Joan and Peggy: The Student Becomes the Master

A subplot during the first season of Mad Men is the fascinating power-play between Joan Holloway and Peggy Olson. The first episode is Peggy’s first day on the job, Joan Holloway instructs her on both professional and personal matters. Joan makes it clear that she is comfortable with the traditional view of women and tells Peggy to start taking birth control and show more skin – a firm believer in exploiting her physical charms. Peggy is nervous and meek throughout the episode, getting the birth control prescription and being overly modest. The show highlights their differences through many techniques, not limited to costumes, camera angles and lighting.

A perfect example of their dynamic occurs in Episode 5 where Peggy is forced to entertain Betty Draper and her children while Don is away from the office. She is almost certain that he is with his mistress and is at a loss on how to deal with the situation. She begins to panic and seeks the help of the all-knowing Joan Holloway. Peggy is flustered and anxious compared to the calm demeanor of Joan. The implications are obvious; Joan is the master, and Peggy is her disciple. Peggy blurts out a panicked few sentences, wrought with insecurities regarding her ability to deal with the situation, while Joan looks on with almost quiet amusement.

The non-verbal elements play a definitive role in this scene. They are standing close together, and the physical contrast is significant. Joan stands nearly a foot taller than Peggy; her posture is upright, confident and relaxed. She is dressed in a stylish, formfitting dress with large earrings that shine in the dull light, topped off with her hair pulled up almost like a crown. On the other hand, Peggy is dressed in a very simple fashion, none of which plays to her advantage. Her blouse is buttoned to the neck, she wears no earrings and her hair is set in a simple ponytail.

The camera position alternates between Joan and Peggy’s shoulders. From Joan’s perspective, she is looking down at Peggy whose eyes nervously flicker back and forth, never making eye contact as she stands against a dull background, blending in to her surroundings. Whereas, Peggy is looking up to Joan, who looks on intently as a light in the background shines just above her fiery red hair. Joan forces Peggy to reveal Don's secret affair; using it as an opportunity to teach Peggy one of the faux paux of a secretary.

This scene epitomizes the influence that Joan had on Peggy’s life initially. As the season progresses, Peggy distinguished herself as being creative and original. She is asked to write ‘copy’ on subsequent products, with great success. Finally, in the last episode of the Season, Don Draper promotes her to the position of a junior copywriter, effectively giving her a position above Joan.

While there is no true animosity, it is an engaging evolution by which Peggy first learns to survive through Joan’s help and then comes to outrank her as she becomes more confident in her abilities.


It's All About the Look

If you're like us, your fascination with Mad Men is not based only upon characters and story-lines. Sure, we all love the office-sex dynamic, Don's mysterious past, and that what's-going-to-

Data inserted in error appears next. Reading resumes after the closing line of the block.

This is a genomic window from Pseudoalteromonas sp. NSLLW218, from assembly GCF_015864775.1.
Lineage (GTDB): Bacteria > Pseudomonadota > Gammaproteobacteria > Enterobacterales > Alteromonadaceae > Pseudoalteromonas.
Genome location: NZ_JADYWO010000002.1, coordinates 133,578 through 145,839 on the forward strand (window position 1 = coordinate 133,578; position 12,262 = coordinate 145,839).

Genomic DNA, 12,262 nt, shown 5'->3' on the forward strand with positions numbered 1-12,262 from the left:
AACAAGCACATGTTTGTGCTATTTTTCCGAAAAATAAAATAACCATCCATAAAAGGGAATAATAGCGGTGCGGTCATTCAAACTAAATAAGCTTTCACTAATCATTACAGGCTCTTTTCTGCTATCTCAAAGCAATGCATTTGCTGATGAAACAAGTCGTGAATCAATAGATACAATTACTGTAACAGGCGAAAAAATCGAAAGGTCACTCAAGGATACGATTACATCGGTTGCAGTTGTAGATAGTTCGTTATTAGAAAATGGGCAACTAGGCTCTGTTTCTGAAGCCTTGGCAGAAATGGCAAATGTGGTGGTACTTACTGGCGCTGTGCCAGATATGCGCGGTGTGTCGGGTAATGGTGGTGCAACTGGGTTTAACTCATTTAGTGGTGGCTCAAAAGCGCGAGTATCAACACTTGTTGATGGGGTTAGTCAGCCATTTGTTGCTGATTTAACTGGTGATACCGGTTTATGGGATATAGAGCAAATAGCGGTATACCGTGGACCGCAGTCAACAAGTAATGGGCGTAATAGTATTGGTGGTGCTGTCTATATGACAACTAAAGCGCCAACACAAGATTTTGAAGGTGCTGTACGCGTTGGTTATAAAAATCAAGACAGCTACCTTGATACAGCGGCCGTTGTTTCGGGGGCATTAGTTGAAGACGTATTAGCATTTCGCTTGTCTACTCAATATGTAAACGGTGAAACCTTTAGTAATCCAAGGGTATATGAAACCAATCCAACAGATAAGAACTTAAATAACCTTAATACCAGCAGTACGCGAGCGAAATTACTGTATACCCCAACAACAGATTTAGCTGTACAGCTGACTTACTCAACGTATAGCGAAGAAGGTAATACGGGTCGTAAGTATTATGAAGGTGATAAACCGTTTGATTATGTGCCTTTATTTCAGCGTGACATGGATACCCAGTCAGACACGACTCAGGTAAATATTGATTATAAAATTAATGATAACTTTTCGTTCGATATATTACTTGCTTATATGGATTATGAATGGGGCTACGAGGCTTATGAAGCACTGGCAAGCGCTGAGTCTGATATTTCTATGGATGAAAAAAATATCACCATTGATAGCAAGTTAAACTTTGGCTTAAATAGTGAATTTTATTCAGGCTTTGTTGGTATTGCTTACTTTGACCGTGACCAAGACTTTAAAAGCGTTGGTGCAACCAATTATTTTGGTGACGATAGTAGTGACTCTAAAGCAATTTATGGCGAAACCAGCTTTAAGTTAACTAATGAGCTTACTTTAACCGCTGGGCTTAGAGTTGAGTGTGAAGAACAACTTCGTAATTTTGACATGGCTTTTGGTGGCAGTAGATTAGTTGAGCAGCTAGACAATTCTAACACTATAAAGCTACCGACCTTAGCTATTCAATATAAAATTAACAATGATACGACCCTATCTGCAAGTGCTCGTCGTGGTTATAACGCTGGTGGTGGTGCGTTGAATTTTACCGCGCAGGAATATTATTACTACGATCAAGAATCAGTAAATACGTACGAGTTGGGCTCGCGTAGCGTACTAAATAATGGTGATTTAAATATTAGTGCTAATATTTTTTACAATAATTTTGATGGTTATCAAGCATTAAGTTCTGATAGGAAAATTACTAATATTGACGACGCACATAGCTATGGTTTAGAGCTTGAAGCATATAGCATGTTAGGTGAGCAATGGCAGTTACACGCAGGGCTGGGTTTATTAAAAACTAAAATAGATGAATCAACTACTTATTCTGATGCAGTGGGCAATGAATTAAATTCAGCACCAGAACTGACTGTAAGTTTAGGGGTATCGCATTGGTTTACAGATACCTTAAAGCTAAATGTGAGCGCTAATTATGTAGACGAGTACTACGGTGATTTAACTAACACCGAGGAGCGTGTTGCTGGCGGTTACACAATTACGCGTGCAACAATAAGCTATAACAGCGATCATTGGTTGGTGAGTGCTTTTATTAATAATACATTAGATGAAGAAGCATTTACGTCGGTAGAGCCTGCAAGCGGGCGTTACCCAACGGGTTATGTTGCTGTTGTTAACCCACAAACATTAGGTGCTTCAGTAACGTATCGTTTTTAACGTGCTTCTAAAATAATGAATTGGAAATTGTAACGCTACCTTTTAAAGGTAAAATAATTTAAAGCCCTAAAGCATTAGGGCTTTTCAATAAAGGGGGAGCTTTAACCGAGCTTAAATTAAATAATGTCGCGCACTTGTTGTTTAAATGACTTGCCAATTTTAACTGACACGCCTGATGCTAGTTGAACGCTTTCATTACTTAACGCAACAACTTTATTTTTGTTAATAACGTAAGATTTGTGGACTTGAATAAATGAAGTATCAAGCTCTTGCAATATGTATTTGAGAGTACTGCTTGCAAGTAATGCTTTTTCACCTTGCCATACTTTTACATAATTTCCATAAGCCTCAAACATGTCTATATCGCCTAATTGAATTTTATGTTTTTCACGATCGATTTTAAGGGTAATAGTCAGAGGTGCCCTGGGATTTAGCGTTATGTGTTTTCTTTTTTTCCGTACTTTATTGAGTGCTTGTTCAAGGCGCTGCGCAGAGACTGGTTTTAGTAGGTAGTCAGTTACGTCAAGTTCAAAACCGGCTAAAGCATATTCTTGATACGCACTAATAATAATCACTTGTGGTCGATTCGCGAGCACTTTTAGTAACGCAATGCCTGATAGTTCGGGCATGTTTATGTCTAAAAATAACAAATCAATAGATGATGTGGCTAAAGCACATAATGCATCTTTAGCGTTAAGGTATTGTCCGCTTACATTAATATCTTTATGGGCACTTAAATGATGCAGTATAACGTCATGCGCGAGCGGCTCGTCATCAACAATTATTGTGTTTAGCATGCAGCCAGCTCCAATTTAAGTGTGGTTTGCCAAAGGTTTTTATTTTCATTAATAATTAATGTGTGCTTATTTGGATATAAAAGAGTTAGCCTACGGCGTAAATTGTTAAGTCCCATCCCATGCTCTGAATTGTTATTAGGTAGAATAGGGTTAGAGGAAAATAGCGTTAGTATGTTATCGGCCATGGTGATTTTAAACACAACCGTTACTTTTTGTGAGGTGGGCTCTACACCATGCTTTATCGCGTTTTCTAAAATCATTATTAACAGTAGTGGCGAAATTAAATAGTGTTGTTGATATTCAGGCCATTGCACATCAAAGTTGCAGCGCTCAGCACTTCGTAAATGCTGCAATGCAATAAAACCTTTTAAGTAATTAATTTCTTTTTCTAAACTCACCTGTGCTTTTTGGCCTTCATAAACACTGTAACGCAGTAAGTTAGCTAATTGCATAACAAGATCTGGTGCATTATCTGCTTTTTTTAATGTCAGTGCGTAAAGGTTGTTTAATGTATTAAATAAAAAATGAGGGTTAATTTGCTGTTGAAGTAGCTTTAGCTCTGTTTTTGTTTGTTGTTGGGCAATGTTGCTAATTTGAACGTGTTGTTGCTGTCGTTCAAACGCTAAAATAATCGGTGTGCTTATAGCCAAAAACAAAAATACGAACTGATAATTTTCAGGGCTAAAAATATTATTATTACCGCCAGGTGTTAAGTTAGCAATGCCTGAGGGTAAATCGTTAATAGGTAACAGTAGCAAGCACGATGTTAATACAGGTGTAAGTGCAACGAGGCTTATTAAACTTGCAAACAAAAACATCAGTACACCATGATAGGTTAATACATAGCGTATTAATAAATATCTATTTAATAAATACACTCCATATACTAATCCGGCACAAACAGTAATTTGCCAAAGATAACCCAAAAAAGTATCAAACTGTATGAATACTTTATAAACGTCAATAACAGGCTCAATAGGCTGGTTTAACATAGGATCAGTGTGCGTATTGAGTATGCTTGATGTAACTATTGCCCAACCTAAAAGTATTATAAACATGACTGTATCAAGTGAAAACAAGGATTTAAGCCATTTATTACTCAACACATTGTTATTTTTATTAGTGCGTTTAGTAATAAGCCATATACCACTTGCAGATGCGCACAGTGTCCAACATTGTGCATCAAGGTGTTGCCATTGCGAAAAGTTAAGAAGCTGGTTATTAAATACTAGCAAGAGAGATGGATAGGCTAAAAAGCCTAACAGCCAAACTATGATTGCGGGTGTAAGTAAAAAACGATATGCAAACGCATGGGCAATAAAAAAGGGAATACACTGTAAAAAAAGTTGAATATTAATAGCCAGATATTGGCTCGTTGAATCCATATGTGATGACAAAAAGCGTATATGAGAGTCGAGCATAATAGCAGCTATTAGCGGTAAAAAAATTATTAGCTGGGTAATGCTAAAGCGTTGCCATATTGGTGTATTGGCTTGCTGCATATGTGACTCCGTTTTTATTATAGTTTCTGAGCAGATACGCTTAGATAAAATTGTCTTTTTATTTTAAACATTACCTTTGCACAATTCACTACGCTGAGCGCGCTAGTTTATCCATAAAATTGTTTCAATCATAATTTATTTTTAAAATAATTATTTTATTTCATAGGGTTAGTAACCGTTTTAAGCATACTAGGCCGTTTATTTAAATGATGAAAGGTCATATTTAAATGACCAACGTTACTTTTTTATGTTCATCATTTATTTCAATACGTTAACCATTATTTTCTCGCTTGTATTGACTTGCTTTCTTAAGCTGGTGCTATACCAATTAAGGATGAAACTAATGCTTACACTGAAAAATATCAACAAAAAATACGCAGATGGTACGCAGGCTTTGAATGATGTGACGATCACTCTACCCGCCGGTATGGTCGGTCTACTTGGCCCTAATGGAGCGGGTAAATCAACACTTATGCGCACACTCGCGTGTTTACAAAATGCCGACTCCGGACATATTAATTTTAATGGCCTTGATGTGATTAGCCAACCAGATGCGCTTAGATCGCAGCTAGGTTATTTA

happen-next feeling every time Sal's homosexuality is insinuated. But, what we really love to see
is what they’re all wearing. The women wear form-fitting (yet classy) dresses with heels and are
always impeccable. Even Betty looks like the perfect wife after a long day of taking care of the
kids or spending a morning riding at the stables. Plenty of choices are offered for the women
who want to style themselves after the 1960’s. However, it has always been my opinion that one
can never have too much access to information (or shopping!) at their fingertips. So, in honor of
the costume designers of Mad Men, my blog post is dedicated to where to find the best 1960’s styled clothing. My favorite pieces have always been available at ModCloth.com and JCrew.
ModCloth sells a variety of retro clothing though their dresses are the most notable. JCrew has
also been offering Jackie cardigans (as in Jackie O) and Minnie pants, which are reminiscent of
Audrey Hepburn. Here, at a fellow Mad Men blog, women can find more that will remind them
of our favorite women on television. For more on women’s fashion, also click here to
check out Elle’s take on Mad Men with Janie Bryant, Mad Men’s costume designer.

Now, let us not forget the men, for what would the 1960s be without the dashing debonair men
that make up Sterling Cooper’s agency. Like their female counterparts, the men always appear
pristine in their tailored suits. And, who doesn’t adore the beloved hats that were once a sign of a
well-groomed, chivalrous man? Unfortunately, ladies, we can only strive to mimic the style of
the 1960s. Men, on the other hand, are finally able to dress like their television heroes. As Dave
Itzkoff advertised in The New York Times, men can finally “be as Dapper as Draper.” The suit,
sold here by Brooks Brothers, is styled after the tailoring of the 1960s as seen on Don Draper and
Roger Sterling. The suit was also designed by Janie Bryant, the show’s creator. The suit debuted
last fall but is still available online. I will warn you, it comes at a hefty price.

Sources Cited: Itzkoff, Dave. “Be as Dapper as Draper in Your Own ‘Mad Men’ Suit.” The New York Times. 14 Oct. 2009. Web. 22 Apr. 2010.